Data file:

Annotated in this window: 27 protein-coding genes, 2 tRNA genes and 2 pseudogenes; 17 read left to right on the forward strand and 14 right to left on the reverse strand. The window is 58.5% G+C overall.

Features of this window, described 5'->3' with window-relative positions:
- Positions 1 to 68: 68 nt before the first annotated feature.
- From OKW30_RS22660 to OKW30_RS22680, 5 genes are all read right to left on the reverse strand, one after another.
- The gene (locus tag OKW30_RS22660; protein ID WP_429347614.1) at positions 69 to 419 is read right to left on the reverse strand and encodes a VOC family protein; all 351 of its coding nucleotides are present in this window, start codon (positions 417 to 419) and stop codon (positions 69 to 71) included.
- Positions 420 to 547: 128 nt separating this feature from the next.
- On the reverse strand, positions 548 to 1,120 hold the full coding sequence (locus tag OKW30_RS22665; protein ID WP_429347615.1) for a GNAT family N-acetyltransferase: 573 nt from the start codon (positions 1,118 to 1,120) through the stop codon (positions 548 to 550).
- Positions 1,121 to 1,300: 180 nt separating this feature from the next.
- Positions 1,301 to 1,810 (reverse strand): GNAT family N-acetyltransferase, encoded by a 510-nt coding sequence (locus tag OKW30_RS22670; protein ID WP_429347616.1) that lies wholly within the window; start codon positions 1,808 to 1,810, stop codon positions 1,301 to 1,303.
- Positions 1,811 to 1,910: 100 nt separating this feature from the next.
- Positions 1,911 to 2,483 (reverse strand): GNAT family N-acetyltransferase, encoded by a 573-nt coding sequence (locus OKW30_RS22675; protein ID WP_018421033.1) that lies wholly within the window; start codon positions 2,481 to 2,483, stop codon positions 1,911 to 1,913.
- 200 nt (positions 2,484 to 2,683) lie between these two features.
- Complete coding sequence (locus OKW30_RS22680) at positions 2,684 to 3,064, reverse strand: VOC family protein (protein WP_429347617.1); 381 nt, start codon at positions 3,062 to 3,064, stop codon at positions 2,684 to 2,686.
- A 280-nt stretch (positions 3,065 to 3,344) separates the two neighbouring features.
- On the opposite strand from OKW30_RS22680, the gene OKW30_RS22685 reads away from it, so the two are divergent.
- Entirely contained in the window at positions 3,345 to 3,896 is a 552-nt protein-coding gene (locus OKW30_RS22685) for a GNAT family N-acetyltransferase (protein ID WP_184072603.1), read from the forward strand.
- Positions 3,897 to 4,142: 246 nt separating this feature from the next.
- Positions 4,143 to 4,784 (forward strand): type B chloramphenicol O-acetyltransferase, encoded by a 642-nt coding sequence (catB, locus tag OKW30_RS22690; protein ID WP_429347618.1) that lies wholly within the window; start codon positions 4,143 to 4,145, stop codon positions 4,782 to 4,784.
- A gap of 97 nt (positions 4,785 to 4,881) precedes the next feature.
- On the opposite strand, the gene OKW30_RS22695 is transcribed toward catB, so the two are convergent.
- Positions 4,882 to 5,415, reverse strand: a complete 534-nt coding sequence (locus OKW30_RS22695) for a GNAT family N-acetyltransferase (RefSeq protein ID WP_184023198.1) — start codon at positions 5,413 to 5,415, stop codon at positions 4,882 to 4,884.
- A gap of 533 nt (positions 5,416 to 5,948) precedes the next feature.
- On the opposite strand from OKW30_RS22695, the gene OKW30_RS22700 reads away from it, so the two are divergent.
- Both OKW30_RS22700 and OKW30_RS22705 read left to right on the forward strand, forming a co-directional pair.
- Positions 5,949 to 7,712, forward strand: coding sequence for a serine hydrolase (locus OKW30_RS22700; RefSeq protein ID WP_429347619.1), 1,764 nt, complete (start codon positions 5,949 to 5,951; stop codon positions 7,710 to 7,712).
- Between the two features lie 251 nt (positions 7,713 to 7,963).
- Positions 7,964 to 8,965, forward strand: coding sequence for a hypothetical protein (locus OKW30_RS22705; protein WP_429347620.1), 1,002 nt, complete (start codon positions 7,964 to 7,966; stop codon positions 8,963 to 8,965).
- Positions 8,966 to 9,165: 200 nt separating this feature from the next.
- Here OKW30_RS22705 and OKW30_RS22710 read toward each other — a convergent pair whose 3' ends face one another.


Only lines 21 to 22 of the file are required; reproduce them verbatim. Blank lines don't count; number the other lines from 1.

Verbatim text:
- Positions 4,882 to 5,415, reverse strand: a complete 534-nt coding sequence (locus OKW30_RS22695) for a GNAT family N-acetyltransferase (RefSeq protein ID WP_184023198.1) — start codon at positions 5,413 to 5,415, stop codon at positions 4,882 to 4,884.
- A gap of 533 nt (positions 5,416 to 5,948) precedes the next feature.